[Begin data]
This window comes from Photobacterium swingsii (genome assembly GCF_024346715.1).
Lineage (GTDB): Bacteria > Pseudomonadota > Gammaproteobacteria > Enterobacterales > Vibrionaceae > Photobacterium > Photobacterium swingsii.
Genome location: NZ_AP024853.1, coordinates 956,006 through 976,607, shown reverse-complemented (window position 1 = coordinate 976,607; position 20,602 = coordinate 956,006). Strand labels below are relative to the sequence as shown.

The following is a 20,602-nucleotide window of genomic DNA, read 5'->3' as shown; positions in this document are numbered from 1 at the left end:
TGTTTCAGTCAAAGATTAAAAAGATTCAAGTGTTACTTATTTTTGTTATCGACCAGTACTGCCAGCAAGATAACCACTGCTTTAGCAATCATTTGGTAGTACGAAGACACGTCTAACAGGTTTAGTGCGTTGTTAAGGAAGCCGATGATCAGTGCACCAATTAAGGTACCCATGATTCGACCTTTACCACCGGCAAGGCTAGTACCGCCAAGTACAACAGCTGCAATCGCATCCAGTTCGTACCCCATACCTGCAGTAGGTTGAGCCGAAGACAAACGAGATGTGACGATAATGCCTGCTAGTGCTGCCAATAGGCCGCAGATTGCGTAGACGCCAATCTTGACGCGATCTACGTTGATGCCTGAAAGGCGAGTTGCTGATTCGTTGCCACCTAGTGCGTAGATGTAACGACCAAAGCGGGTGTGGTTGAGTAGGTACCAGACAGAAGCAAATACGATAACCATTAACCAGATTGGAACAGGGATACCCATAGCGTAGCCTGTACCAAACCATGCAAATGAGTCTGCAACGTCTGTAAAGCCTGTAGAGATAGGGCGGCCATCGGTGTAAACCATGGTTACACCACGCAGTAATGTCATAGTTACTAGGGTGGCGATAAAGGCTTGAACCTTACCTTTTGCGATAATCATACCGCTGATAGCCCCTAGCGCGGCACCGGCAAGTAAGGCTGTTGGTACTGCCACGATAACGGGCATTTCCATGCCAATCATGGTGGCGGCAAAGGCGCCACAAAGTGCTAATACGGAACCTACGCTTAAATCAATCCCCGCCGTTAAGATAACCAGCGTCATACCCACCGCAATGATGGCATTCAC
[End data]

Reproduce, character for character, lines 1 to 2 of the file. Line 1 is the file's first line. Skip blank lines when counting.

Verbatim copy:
This window comes from Photobacterium swingsii (genome assembly GCF_024346715.1).
Lineage (GTDB): Bacteria > Pseudomonadota > Gammaproteobacteria > Enterobacterales > Vibrionaceae > Photobacterium > Photobacterium swingsii.